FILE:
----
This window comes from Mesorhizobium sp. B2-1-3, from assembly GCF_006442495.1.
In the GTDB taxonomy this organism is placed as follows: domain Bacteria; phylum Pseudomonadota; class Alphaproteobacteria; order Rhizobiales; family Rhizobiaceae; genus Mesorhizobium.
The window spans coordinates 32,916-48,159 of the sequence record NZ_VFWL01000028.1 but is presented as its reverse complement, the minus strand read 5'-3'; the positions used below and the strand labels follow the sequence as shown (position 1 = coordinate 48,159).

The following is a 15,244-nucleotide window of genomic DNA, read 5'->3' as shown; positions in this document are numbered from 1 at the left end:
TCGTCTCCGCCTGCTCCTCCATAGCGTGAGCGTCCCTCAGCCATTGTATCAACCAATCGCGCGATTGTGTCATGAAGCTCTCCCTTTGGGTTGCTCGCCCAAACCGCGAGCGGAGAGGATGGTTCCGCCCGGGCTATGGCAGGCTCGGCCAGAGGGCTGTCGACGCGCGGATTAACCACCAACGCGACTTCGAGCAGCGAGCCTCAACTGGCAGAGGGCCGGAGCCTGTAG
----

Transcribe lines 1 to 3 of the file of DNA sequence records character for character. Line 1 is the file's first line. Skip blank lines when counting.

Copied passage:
This window comes from Mesorhizobium sp. B2-1-3, from assembly GCF_006442495.1.
In the GTDB taxonomy this organism is placed as follows: domain Bacteria; phylum Pseudomonadota; class Alphaproteobacteria; order Rhizobiales; family Rhizobiaceae; genus Mesorhizobium.
The window spans coordinates 32,916-48,159 of the sequence record NZ_VFWL01000028.1 but is presented as its reverse complement, the minus strand read 5'-3'; the positions used below and the strand labels follow the sequence as shown (position 1 = coordinate 48,159).